Time-restricted eating (TRE) can facilitate weight loss, yet its effect on eating patterns remains unknown. Twenty adults with BMI ≥ 25 kg/m2 underwent a 12-week randomized trial, examining the effect of an 8-h, time-restricted eating intervention on dietary patterns. Oral intake was documented using a smartphone. Dietary patterns, assessed as frequency of eating occasions (EOs) and types of meals/snacks and beverages, were compared between baseline (T0), early-intervention (T1), and end-intervention (T2). At T1 and T2, both groups had less EOs compared to T0, with greater reduction seen in the TRE group (-28%) than the non-TRE group (-12%) at T2 (p = 0.01 vs. non-TRE). Comparing T1 to T0, the TRE group documented less incomplete meals (-32.5%: p = 0.02), high quality snacks (-23.6%: p = 0.03), and low quality snacks (-36.6%: p = 0.004). Comparing T2 to T0, the TRE group documented less incomplete meals (-33.9%: p = 0.03), high quality snacks (-28.1%: p < 0.001) and low quality snacks (-51.2%: p < 0.001). Caffeinated beverage intake was reduced in the TRE group at T1 (-20.2%) and T2 (-28.8%) vs. T0, but remained unaltered in the non-TRE group. By using a smartphone application to document dietary intake, TRE significantly reduced the number of EOs, snacks, and caffeinated beverages, relative to baseline and relative to the non-TRE.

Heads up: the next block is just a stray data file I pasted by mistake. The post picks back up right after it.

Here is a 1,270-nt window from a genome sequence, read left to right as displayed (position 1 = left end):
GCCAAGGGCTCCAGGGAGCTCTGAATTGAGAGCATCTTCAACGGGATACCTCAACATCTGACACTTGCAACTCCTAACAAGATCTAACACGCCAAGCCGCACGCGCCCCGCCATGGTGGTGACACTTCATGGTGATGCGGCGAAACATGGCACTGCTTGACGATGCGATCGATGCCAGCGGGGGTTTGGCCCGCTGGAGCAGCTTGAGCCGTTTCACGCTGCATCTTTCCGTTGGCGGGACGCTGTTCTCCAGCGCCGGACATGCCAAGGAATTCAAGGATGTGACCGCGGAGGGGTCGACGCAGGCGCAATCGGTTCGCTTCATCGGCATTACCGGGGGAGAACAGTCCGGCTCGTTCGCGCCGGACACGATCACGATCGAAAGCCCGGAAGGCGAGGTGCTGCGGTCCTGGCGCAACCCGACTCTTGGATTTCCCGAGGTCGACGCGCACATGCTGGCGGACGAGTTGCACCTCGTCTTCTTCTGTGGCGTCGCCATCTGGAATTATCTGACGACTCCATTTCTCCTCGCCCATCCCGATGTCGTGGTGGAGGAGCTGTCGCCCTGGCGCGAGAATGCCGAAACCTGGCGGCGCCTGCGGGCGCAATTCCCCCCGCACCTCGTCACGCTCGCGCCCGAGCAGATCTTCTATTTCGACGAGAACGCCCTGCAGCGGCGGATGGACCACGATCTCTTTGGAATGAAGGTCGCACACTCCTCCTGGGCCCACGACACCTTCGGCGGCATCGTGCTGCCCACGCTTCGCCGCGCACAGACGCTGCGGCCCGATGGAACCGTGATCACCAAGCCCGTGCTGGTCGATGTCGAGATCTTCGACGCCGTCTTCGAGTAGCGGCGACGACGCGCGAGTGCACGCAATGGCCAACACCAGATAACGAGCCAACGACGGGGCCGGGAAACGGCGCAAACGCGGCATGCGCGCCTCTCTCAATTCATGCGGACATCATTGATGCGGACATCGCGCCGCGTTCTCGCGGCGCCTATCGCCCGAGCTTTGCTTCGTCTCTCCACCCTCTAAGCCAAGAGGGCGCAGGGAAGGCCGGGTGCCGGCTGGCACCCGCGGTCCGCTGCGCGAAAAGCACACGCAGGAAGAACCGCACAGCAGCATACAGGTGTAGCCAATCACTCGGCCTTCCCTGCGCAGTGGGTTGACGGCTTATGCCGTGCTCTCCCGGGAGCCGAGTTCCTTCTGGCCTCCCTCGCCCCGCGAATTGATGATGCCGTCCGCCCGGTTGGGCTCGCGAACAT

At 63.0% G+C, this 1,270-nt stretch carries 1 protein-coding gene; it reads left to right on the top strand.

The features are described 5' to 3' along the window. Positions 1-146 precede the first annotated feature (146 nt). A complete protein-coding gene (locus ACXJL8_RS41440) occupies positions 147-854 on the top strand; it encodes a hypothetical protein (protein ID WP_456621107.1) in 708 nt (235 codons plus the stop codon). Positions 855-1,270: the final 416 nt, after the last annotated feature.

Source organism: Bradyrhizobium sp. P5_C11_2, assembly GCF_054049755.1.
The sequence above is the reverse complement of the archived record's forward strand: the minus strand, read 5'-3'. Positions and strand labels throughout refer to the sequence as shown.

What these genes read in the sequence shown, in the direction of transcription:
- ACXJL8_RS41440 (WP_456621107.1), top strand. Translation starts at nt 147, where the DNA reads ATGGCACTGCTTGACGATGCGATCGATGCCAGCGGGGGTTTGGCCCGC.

Keywords: dietary patterns; eating occasions; time-restricted eating.